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The Star Phoenix Reviews Lynda Monahan’s Verge

vergeIn a recent article for The Star Phoenix, Bill Robertson reviews Lynda Monahan’s Verge and Leah Horlick’s For Your Own Good: two collections in which poets write about “getting past traumas in their lives and moving into healing and acceptance.”

In his discussion of Verge, Robertson draws parallels between the poet herself and the metaphor of the fox which reappears throughout the collection and “attempts to swim across a river, either to escape or explore new territory.” He explains that in Verge 3, the speaker asks: “what is it holds you there/lingering on that verge/what is it keeps you/from finding the other side,” just as Monahan lingers on the verge in her actual life:

“for Monahan, a wife, mother, daughter, sister, she is talking to herself and knows part of what holds her is duty, fear, various senses of responsibility, and basic inertia.”

Robertson explains how the metaphor of the verge, to which both the fox and the speaker keep returning, unfolds thematically in the collection:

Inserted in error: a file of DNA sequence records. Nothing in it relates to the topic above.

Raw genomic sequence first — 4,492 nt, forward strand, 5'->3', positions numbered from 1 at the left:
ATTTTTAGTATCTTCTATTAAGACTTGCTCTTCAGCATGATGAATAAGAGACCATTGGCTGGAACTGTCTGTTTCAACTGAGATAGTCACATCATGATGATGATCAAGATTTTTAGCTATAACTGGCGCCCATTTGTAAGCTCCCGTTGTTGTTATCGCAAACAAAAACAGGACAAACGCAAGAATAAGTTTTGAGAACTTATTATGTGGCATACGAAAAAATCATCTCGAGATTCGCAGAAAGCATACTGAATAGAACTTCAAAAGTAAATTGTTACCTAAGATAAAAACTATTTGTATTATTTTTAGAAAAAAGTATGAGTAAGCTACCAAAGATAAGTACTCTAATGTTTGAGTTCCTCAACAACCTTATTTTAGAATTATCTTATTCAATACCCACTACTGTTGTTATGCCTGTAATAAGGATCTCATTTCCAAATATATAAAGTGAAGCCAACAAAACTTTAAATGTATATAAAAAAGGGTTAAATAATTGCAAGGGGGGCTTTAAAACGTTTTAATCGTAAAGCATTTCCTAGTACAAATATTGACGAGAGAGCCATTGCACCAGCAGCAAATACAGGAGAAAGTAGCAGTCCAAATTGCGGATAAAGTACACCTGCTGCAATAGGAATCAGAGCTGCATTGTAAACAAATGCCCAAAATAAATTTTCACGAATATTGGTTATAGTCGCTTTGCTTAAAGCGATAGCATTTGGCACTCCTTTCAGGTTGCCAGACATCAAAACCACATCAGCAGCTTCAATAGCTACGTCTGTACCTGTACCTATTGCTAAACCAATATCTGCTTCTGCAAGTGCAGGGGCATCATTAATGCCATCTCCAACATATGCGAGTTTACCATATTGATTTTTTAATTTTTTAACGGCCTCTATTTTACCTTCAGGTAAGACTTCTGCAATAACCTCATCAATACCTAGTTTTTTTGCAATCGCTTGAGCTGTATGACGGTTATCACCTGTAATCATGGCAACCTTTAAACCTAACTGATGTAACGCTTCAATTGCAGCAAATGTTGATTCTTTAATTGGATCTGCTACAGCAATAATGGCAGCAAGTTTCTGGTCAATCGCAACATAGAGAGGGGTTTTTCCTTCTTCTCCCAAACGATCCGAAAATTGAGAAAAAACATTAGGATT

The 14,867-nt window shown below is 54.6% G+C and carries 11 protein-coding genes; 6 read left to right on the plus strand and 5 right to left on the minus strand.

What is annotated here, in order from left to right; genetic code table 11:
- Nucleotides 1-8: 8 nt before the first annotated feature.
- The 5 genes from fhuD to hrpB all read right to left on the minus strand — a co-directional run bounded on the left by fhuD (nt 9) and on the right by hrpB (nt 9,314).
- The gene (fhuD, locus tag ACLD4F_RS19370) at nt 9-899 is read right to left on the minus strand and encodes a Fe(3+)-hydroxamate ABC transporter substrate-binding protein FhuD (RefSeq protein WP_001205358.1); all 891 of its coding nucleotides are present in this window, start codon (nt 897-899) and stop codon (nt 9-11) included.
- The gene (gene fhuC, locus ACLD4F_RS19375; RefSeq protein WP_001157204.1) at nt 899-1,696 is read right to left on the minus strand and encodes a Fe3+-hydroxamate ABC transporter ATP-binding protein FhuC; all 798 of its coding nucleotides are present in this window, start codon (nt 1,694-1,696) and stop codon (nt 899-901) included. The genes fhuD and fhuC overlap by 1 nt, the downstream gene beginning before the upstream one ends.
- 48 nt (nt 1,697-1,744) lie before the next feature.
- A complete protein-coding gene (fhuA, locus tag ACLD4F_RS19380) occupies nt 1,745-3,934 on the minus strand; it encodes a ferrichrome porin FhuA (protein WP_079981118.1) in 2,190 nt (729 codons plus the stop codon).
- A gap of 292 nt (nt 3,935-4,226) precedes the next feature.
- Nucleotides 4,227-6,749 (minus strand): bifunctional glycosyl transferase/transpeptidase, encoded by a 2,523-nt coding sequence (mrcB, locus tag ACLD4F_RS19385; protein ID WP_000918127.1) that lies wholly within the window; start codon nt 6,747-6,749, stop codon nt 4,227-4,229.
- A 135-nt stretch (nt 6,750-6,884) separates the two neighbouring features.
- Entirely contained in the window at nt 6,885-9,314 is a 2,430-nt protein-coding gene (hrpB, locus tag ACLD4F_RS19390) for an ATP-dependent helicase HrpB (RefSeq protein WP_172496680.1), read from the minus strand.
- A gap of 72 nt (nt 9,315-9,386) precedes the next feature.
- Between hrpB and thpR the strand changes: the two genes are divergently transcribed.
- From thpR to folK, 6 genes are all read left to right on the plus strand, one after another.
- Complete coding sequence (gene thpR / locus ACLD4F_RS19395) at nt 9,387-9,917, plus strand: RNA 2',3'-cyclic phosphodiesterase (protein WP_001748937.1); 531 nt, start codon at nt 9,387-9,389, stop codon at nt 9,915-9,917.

“Monahan tells of a life that threads carefully between small joys, dark memories, and very real fears based on abuses in the past and threats in the present.”

Furthermore, he stresses the importance of location in the collection, which focuses the poems and grounds the speaker as she learns to move past trauma:

“Monahan gets full marks for locating her work in a very definite place: she is of Prince Albert, the Nisbet Forest around parts of it, and the north beyond. Whether it’s her father’s hunting trips, her mother’s garden, the woods beyond the house in which she grew up, or very much living the rural life in all four seasons, her area of the country both grounds her and helps her get over the traumas she has suffered.”

He explains that Monahan strikes a balance in the collection between “these poems of locating, as well as the ones in which Monahan accepts and grows comfortable with herself as a full-feeling woman… [and] the poems of fear, foreboding, and darkness in the past.”

Lynda Monahan’s Verge was published by Guernica Editions in Spring 2015.

Posted in Poetry, Reviews.

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